Indycar testing the 'aeroscreen' is the most important motorsport test this year
Open wheel racing has come under massive scrutiny in the last five years after a number of driver fatalities resulting from head trauma. Since 2015 there have been more and more calls for safety upgrades to ensure drivers are protected. Formula 1 implemented the halo device a few years ago as a result of these calls for action.
Currently, Indycar has no such head protection. That, however, will change come the 2020 season. And in my opinion, it should have happened a long time ago.
Of course, my opinion doesn't matter much here to be perfectly honest. What matters is the driver's safety. The halo is a great first step, but Indycar's aeroscreen is the future for semi-closed cockpit, open wheel racing.
As you can see by the hero image, and the image below, the aeroscreen takes the halo one step further by applying a windscreen to a halo-like structure. This will further protect the driver from flying debris, like the debris that knocked Felipe Massa unconscious during the 2009 Grand Prix at the Hungaroring where a rogue spring from another car was flung directly in his path. Massa was going around 175 mph when the spring struck him in the head and he came away completely unconscious with a skull fracture. This is something the aeroscreen would likely have prevented.
That's just one F1 example, but there are many more in that sport as well as Indycar that beg the case for the aeroscreen. Most notably, the late Justin Wilson when he was struck on the head by a flying piece of debris (a nose cone) after a crash occurred just seconds before on the track ahead of him. It was a freak accident and while the aeroscreen may have helped, we will never know.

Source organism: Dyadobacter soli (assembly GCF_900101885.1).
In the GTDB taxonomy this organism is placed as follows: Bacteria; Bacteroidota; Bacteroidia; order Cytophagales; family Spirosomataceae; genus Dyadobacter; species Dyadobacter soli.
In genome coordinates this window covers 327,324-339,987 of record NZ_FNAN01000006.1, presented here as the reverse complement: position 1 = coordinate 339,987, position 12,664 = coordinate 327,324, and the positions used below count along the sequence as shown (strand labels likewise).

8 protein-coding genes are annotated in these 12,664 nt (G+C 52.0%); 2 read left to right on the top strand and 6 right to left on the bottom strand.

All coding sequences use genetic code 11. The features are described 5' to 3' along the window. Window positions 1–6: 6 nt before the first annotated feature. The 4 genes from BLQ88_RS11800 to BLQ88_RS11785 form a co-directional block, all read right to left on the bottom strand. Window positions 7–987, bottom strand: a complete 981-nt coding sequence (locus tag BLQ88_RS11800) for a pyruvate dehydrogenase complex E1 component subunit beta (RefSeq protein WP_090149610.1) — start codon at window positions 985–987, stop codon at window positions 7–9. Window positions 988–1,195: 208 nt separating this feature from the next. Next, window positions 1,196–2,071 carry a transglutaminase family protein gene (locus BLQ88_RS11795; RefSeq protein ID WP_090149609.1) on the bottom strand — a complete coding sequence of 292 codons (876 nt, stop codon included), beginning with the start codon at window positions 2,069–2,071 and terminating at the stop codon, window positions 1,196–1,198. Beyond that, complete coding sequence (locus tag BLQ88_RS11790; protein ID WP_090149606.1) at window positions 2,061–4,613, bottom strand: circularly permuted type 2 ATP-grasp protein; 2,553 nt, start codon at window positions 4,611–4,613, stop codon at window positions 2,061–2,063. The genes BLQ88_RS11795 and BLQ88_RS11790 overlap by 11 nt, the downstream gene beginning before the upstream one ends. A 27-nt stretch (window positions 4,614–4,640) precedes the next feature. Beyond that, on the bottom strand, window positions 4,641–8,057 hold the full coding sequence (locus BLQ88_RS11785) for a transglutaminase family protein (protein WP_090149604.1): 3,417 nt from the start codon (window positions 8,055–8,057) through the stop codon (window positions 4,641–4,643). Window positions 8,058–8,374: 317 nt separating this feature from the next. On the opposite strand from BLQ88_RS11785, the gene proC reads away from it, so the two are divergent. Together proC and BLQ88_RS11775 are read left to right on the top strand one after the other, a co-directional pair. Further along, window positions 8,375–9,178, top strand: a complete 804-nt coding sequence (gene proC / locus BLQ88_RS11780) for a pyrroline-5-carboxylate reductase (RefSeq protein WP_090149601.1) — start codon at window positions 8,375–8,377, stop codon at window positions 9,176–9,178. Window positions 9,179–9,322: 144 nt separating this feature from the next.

So because of these instances, and because driver safety is under a much larger microscope than ever before, the aeroscreen will be the single most important test this year. It just underwent its most recent round of testing on October the second and Scott Dixon, a hugely successful series veteran, said that the testing "went well".
Will we see the aeroscreen in F1 soon? Maybe. All I will say is that there are driver injuries and deaths in all walks of motorsport, but we should protect any and all drivers by any means necessary which includes making open cockpit racing less open-cockpit.